Your brain craves the activity of repetition and consistency. When you repetitively and consistently do things, your brain develops a relationship with these types of activities. The more familiar you are with doing the same activity(s), including thoughts and feeling the same feelings, the more your mind goes on autopilot. The more you feel comfortable repetitively and consistently doing the same activity, the more you trust feeling comfortable continuing to do that activity. This same concept applies when building your company brand.

Think about the activity of shopping.  You are a shopper. I am a shopper. Your children are shoppers. We all shop for physical objects OR to discover and then adopt beliefs that align with what really matters to us.

You shop first by looking through your brain’s internal perspective of seeking to gain some type of specific value by shopping. When you deeply relate to a passionate belief and see/hear others talking about it, too, you are engaged in a branding process.

Your Company Brand Thrives With Consistent Repetition

When you develop a trusting relationship with a company, it feels familiar to continue on with that relationship, doesn’t it? That happens with repetitive consistency from that company.

For example, suppose you like to drive a certain make of vehicle. Let’s call your favorite brand of car Zoomy. Zoomy brand cars are environmentally friendly, are safe, and get great gas mileage. Additionally, your shrunken, aged parents fit just right in the Zoomy Zipster.

Regularly, you get emails from Zoomy. Sure, they do talk about things relevant to the Zipster. However, they also send you emails and other messages in the US snail mail as well. They’ve created a relationship with you and consider you their friend. They are engaged with you not just for sales but also to say hello to you as their friend.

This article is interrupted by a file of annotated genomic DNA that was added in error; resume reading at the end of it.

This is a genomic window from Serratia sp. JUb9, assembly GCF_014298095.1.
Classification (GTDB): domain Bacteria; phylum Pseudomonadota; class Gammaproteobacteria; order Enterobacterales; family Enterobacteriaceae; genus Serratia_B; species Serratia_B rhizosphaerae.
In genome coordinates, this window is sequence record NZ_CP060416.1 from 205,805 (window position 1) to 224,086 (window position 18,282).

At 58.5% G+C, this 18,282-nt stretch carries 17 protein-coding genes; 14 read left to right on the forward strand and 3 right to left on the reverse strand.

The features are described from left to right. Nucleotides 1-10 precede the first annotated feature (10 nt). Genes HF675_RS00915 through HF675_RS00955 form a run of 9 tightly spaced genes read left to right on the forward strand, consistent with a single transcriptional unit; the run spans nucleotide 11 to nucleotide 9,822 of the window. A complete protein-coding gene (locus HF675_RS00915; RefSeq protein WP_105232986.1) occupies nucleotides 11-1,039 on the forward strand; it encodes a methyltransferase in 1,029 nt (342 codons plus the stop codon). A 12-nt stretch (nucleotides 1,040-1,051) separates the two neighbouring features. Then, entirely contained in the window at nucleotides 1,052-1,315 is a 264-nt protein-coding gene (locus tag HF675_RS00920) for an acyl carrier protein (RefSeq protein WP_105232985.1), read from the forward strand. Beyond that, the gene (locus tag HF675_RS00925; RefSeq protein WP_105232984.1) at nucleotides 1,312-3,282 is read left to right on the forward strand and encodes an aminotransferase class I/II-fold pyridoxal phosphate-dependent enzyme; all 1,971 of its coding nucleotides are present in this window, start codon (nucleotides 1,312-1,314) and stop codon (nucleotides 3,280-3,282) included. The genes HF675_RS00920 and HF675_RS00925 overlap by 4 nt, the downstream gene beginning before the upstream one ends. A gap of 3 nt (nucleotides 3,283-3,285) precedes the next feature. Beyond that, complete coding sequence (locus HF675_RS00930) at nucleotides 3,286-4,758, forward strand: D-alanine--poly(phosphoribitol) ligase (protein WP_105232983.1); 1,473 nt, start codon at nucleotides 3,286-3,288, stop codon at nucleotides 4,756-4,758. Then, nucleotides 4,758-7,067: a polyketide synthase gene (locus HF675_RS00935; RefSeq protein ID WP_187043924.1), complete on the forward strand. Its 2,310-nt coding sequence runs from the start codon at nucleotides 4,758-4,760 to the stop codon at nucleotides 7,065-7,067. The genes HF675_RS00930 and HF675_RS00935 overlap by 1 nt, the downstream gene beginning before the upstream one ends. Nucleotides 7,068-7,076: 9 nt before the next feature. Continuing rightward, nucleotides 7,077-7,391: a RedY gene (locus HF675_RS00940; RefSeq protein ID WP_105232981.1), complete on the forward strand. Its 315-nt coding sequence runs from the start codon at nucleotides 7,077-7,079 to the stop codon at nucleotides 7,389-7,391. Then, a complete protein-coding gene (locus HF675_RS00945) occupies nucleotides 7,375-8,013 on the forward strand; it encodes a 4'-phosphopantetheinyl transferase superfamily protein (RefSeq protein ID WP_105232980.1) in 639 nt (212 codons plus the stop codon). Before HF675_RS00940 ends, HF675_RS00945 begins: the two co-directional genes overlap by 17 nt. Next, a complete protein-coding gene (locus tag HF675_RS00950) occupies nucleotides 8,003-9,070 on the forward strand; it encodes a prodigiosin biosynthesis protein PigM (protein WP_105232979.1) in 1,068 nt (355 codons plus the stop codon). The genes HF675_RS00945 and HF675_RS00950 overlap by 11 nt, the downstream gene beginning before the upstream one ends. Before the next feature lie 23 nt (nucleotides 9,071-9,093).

The tips they share range from recipes people love to eat in cool weather and in hot weather. See what’s happening here? Not every message you receive from them leads to a sale. Instead, some of their messages are nurturing the relationship they already have with you. By sharing “non-sale” messages in addition to promoting other sales/services, they are creating a company brand for genuine caring.

When customers genuinely feel cared about and for, they stay loyal to your brand. What other activities do your customers do? When you know the demographics and use them, you can promote your message in different places. The message that you genuinely care can be seen on TV or advertised on the radio while a program talks about dog products. So, though you don’t sell dogs or dog care products, people who own dogs could transport them in a Zoomy Zipster.

Think about how your company brand can be used in different ways and seen in different places. As long as your message is repetitively seen as a caring company, you are consistently building a good relationship with your customers. Hopefully, this blog post showed you the value of consistent repetition.

Publish your message everywhere and in different places. Building your company brand can be as easy as doing something this simple!